Date and Time:
Tuesday, April 25, 2023 at 12:00 p.m. - 1:30 p.m. EDT
There is global agreement illustrated by the United Nations Convention on the Rights of the Child, the most widely-adopted human rights treaty in the world, that optimal support for a child comes from a caring and protective family. In addition, Catholic social teaching, outlined in the Compendium of the Social Doctrine of the Church, seeks the whole development of the child within a family setting, affirming God’s plan for family to be a child’s most important source of love, emotional support, and spiritual guidance. Yet, when vulnerable parents and families do not have the resources to meet their basic needs, or are otherwise unable to access fundamental protections, the risk of child-family separation increases.
Millions of children across the world live in residential care settings, often known as orphanages. More than 80 percent of children living in such environments have at least one living parent, with poverty being the primary reason vulnerable children are placed in care. Decades of research have shown that children’s well-being is seriously impacted by lack of family care. Family separation, combined with the inappropriate use of alternative care, including orphanages and residential institutions, can lead to immediate and long-term physical, social, psychological, and emotional harm. Children in such circumstances often experience abuse, neglect, lack of stimulation, and extreme and toxic stress, all of which have a profoundly negative effect on a child’s development and adult outcomes.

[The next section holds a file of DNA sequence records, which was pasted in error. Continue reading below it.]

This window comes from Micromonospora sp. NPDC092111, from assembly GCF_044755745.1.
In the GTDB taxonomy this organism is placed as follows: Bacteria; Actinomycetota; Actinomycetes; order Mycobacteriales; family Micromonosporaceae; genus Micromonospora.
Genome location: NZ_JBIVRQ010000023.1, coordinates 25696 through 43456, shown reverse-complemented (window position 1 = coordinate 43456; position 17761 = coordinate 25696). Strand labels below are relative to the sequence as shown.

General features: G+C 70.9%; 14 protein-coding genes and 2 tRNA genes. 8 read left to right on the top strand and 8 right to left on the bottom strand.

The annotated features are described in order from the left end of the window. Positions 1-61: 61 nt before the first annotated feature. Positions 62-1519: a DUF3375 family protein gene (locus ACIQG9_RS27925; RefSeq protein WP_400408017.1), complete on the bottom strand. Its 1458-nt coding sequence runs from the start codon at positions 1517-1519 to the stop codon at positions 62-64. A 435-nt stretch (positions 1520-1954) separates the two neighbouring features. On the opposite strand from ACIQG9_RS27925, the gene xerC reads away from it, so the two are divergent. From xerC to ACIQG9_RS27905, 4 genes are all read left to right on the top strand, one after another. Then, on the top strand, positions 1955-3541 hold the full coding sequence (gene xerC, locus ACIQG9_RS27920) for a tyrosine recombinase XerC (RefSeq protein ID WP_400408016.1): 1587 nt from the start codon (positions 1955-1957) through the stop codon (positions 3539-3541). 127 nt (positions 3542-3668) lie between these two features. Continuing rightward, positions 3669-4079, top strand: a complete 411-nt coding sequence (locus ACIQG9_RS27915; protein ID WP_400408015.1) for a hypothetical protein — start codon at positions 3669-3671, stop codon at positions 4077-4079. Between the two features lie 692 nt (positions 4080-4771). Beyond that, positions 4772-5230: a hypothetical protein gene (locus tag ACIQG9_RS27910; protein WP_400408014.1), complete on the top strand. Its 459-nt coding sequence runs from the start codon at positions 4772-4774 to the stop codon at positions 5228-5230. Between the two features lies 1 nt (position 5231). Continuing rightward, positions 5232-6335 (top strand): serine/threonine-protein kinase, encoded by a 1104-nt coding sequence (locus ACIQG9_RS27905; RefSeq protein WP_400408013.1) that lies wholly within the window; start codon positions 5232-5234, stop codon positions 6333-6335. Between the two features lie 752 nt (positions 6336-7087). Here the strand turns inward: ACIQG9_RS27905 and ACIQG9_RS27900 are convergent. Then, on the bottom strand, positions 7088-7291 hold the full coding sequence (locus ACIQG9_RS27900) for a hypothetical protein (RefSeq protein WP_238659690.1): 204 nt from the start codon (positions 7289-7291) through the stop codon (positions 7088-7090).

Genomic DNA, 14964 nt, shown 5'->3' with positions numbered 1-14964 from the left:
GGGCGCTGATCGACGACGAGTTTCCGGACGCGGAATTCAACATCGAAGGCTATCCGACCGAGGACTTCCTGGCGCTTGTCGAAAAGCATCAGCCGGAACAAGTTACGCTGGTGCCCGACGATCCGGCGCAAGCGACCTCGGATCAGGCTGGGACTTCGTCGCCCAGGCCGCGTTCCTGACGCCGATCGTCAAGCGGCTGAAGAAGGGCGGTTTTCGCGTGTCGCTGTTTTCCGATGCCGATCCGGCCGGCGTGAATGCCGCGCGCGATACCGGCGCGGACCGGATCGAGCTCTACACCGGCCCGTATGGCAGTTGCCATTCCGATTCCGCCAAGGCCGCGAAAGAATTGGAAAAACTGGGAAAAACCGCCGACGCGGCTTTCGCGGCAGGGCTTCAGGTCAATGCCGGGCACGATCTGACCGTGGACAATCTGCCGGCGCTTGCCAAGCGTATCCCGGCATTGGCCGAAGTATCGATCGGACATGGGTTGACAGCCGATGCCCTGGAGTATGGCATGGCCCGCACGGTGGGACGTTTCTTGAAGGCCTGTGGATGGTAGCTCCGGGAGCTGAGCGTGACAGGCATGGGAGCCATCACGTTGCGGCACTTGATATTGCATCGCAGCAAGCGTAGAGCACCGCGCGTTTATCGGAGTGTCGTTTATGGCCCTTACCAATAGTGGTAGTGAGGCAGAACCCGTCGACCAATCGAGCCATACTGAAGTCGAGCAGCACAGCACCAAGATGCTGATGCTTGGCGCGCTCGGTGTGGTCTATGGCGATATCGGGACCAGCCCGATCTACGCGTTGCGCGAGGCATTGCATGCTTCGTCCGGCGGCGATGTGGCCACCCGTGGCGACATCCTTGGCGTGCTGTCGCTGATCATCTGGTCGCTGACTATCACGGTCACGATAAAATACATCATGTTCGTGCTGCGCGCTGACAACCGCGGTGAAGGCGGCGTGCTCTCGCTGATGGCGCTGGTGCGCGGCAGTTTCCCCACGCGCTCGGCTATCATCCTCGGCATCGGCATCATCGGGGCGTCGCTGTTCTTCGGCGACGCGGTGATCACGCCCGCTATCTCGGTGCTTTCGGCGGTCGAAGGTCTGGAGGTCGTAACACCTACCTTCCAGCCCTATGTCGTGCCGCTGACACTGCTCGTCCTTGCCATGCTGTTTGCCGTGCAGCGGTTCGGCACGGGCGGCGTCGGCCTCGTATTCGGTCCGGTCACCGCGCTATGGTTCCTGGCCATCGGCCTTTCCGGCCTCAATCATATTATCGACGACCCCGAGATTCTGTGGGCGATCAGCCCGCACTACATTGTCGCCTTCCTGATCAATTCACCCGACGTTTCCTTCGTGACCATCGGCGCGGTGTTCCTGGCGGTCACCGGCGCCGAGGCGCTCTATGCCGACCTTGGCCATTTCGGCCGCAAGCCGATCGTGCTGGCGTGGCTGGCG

During this webinar, participants will explore the Christian call to “care for the orphan” that is echoed throughout scripture (Baruch 6:37; Deuteronomy 10:18 and 14:29; Exodus 22:21-23; James 1:27; Job 29:12; Psalms 10:14, 68:6, and 146:9; Sirach 35:17) and shared through Christian tenets, values, and ministries. What is the Catholic Church’s history with regard to orphanages and children’s residential care institutions? How have these practices changed over time in response to growing evidence about better care alternatives? The hour-long discussion will be followed by a 30-minute live Q&A with the audience.
The forum on Faith and the Family: Propagating and Preventing Child-Family Separation across Time and Context is convened by Catholic Relief Services and Georgetown University’s Collaborative on Global Children’s Issues, in coordination with the Changing the Way We Care initiative and strategic partners.
English, French, and Spanish interpretation will be available. Please email firstname.lastname@example.org by Friday, April 21 with additional accommodation requests.